FSW – Phoenix
DESCRIPTION: This course is a continuation of Basic Counseling Skills. It assumes that participants have a working knowledge of the basic counseling model taught in the first course. It will focus on the application of those basic skills to specific counseling situations. Participants will best benefit from this course if they are actively involved in or anticipating involvement in "in depth" helping relationships. Areas of focus will be specific to the participant's needs, but will be challenged to examine and integrate their personal faith into the helping context.
LEARNING OUTCOMES: Students completing this course will have demonstrated (1) a better understanding of and an ability to interpret individual experience, family relationship patterns, culture, and congregational life; (2) skills in counseling individuals, families, and congregations; (3) the ability to more deeply empathize with people to whom they minister; (4) more motivation to engage in ministries of giving care, prevention education, and the healing of persons; and (5) more commitment to self-development and self-care.
RELEVANCE FOR MINISTRY: Because many in our world have been damaged by abuse, addictions, destructive habits, and a lack of healthy relationships, the challenge of being genuinely helpful often seems overwhelming. For ministers, as well as laypersons, the desire to help will lead us into relationship with people whose problems are critical and sometimes chronic. Knowing how to help as well as when we cannot help is important. This course seeks to offer practical help to persons in this process.
COURSE FORMAT: Course will meet for ten sessions, for three hours each, for a total of 30 hours. This is a participation class. Participants will be asked to discuss, role-play, and practice skills which are being discussed. Outside reading will be required, but a workshop format will be maintained in class.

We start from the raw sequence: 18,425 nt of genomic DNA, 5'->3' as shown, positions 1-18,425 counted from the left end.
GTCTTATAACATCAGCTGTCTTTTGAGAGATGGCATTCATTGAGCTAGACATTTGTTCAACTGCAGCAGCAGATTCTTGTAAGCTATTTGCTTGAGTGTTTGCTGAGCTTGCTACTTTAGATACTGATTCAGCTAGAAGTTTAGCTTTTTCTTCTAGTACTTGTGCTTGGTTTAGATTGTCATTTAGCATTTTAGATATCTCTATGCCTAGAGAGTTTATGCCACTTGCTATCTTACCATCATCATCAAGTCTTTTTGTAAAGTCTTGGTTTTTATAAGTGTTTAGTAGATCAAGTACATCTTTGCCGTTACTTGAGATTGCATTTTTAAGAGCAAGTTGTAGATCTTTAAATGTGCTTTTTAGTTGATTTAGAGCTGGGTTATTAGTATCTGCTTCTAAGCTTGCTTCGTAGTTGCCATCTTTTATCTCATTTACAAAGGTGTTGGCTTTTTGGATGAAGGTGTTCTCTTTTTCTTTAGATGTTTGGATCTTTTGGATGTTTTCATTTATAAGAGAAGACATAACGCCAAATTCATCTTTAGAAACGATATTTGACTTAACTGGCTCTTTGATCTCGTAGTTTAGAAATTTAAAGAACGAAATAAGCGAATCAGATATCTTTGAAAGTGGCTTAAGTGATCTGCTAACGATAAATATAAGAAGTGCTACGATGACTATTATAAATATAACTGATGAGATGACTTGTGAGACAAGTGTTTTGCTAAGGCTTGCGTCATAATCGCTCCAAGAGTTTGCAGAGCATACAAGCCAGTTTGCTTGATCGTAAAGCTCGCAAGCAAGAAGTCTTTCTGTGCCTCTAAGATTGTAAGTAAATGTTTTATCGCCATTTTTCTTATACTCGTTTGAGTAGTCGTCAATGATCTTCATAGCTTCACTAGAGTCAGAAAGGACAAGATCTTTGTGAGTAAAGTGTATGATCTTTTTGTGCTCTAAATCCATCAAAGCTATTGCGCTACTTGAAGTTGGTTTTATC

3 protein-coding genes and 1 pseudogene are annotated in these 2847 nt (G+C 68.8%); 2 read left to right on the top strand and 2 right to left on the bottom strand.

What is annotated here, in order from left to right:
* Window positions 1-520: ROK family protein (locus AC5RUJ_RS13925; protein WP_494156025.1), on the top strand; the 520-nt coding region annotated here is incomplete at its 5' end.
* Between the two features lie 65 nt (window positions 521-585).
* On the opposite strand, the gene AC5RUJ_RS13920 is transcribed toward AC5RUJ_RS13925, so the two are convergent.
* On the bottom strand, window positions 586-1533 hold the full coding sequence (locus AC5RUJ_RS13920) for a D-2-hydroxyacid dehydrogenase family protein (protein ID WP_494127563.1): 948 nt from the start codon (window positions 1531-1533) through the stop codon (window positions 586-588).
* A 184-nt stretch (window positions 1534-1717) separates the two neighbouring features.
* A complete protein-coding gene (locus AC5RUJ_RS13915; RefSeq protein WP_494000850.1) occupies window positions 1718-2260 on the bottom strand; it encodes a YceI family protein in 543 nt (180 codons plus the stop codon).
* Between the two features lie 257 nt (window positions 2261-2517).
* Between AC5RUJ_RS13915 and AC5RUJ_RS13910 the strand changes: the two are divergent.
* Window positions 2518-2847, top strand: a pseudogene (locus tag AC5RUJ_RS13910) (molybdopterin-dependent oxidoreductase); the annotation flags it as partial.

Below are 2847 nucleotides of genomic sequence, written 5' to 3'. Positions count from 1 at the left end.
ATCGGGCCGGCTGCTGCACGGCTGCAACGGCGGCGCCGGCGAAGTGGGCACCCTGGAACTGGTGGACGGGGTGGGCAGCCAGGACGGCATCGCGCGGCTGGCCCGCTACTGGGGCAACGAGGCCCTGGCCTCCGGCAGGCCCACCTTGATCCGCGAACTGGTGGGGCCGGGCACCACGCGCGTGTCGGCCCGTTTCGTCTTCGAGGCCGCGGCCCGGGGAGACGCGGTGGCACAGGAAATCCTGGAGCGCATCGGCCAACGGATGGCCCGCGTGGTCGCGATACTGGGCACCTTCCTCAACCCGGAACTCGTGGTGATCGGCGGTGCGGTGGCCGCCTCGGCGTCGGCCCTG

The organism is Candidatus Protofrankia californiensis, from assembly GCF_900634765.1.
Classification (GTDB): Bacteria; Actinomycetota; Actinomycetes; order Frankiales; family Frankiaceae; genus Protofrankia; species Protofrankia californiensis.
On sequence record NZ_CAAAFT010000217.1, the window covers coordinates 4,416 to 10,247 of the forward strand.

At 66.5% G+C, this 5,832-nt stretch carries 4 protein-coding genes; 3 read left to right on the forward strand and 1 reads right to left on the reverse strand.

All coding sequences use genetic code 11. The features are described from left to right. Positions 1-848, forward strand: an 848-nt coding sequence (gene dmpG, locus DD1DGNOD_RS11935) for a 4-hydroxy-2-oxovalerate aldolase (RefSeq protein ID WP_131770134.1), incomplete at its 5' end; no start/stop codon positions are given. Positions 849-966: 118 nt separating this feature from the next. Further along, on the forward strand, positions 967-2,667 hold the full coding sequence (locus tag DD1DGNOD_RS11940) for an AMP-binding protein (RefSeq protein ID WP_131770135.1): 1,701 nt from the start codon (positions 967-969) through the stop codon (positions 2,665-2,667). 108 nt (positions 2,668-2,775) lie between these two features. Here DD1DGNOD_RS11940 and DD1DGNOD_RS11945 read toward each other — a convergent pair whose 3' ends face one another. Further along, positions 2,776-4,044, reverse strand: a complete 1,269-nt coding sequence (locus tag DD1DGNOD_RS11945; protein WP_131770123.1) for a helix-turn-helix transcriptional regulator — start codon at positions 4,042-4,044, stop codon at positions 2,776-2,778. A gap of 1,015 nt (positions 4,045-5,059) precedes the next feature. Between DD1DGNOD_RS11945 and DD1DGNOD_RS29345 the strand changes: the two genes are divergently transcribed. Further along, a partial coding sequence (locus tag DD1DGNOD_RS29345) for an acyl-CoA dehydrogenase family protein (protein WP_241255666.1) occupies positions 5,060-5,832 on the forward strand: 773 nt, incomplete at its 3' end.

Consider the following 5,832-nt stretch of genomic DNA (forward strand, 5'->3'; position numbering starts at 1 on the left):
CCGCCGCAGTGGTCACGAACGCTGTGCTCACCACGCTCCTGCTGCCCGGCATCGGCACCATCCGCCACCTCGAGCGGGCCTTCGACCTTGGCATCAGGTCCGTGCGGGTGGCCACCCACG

REQUIRED READING: Required readings will be taken from a bibliography presented on the first day of class, and will be worked out individually with each student according to individual needs and interest areas. Approximately 1,200 pages will be required.
1. Attendance and class participation (30%)
2. Outside reading (20%)
3. One journal entry per week will be required, relating course work to actual experience (10%)
4. Students will be asked to write an integration paper (12-15 pages) reflecting (1) major learnings from class, (2) evaluation of personal strengths and weaknesses and (3) goals set based on course learnings. (40%)
PREREQUISITES: CN522 or Professor Approval.
RELATIONSHIP TO CURRICULUM: MDiv: MIN5; MAT: Elec.; MACL: Elec.
FINAL EXAMINATION: None.
This ECD is a reliable guide to the course design and assignments but is subject to modification.